Executive function (EF) skills are neurocognitive skills that support the reflective, top-down coordination and control of other brain functions, and there is neural and behavioral evidence for a continuum from more "cool" EF skills activated in emotionally neutral contexts to more "hot" EF skills needed for the reversal of motivationally significant tendencies. Difficulties in EF are transdiagnostic indicators of atypical development. A neurodevelopmental model traces the pathway from adverse childhood experiences and stress to disruption of the development of neural systems supporting reflection and EF skills to an increased risk for general features of psychopathology. Research indicates that EF skills can be cultivated through scaffolded training and are a promising target for therapeutic and preventive intervention. Intervention efficacy can be enhanced by mitigating disruptive bottom-up influences such as stress, training both hot and cool EF skills, and adding a reflective, metacognitive component to promote far transfer of trained skills.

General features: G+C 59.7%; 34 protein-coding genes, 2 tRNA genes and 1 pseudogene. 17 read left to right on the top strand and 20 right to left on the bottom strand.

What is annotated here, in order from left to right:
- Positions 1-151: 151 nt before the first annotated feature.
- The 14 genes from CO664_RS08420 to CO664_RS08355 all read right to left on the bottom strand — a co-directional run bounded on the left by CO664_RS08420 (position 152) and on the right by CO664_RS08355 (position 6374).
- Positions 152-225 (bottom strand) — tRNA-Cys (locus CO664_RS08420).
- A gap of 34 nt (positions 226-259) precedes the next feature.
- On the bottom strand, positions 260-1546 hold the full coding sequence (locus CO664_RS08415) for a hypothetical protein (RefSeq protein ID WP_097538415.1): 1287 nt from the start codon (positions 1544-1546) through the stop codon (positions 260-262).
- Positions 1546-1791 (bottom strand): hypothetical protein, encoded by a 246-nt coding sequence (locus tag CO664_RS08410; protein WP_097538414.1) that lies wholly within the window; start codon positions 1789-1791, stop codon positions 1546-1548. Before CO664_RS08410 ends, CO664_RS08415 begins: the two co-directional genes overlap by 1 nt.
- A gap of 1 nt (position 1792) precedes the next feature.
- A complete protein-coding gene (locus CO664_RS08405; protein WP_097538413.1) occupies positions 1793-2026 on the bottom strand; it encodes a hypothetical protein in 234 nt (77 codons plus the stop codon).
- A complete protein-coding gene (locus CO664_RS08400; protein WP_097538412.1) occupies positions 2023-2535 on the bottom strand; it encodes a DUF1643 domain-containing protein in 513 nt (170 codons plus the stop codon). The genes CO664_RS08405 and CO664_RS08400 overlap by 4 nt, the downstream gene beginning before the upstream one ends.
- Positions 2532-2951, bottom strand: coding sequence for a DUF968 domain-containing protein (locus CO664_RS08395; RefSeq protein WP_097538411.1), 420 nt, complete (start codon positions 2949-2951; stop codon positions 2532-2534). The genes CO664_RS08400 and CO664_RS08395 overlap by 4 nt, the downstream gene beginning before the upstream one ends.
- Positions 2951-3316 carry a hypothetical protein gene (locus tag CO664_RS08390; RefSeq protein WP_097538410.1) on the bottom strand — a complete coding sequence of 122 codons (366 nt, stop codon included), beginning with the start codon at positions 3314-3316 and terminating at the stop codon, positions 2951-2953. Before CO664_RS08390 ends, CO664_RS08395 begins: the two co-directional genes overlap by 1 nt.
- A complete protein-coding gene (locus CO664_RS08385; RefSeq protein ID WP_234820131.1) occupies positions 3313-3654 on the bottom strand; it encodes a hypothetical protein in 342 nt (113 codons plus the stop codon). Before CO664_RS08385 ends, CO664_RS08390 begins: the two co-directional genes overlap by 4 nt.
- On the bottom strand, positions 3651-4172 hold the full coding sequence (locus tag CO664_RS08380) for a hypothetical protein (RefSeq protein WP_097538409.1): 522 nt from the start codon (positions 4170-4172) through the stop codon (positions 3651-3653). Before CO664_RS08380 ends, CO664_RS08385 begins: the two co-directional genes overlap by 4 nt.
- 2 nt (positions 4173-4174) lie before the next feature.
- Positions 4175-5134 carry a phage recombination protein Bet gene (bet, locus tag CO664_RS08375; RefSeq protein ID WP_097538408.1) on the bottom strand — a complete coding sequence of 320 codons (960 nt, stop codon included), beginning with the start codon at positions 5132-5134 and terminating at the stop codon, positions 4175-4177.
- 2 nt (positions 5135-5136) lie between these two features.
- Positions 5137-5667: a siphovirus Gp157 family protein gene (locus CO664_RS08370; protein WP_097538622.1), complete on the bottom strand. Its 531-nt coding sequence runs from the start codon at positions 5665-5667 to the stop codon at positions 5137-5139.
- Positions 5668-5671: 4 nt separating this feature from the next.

|Original language||English (US)|
|Number of pages||24|
|Journal||Annual Review of Clinical Psychology|
|State||Published - May 7 2020|
Bibliographical noteFunding Information:
P.D.Z. is cofounder (and chair of the Advisory Board), Reflection Sciences, Inc. He is a commercial partner on a project supported by Small Business Innovation Research Grant Fast Track 1 R44 HD088304-01 from NICHD/NIH, “A low-cost automated and noninvasive tool for the assessment of cognition in infants and toddlers” (PI: Anderson), a consultant on a project supported by the National Cancer Institute/NIH, “ECHO PRO research resource: a developmentally-based measurement science framework for assessing environmental exposure and child health” (U24 OD023319-01; PIs: Gershon and Cella), and a coinvestigator and lead scientist, executive function and cognition domain, on contract 75N94019D00005 from NICHD/NIH (PI: Gershon), “NIH Infant and Toddler Toolbox.” He also serves as scientific advisor for Vroom (Bezos Family Foundation), expert/advisor for Understood.org, and senior science advisor for the Science of Learning and Development (SoLD) Design Principles Project. Apart from these, the author is not aware of any affiliations, memberships, funding, or financial holdings that might be perceived as affecting the objectivity of this review.
© 2020 by Annual Reviews. All rights reserved.
- developmental systems
- dimensional models
- executive function
- hierarchical models
- p factor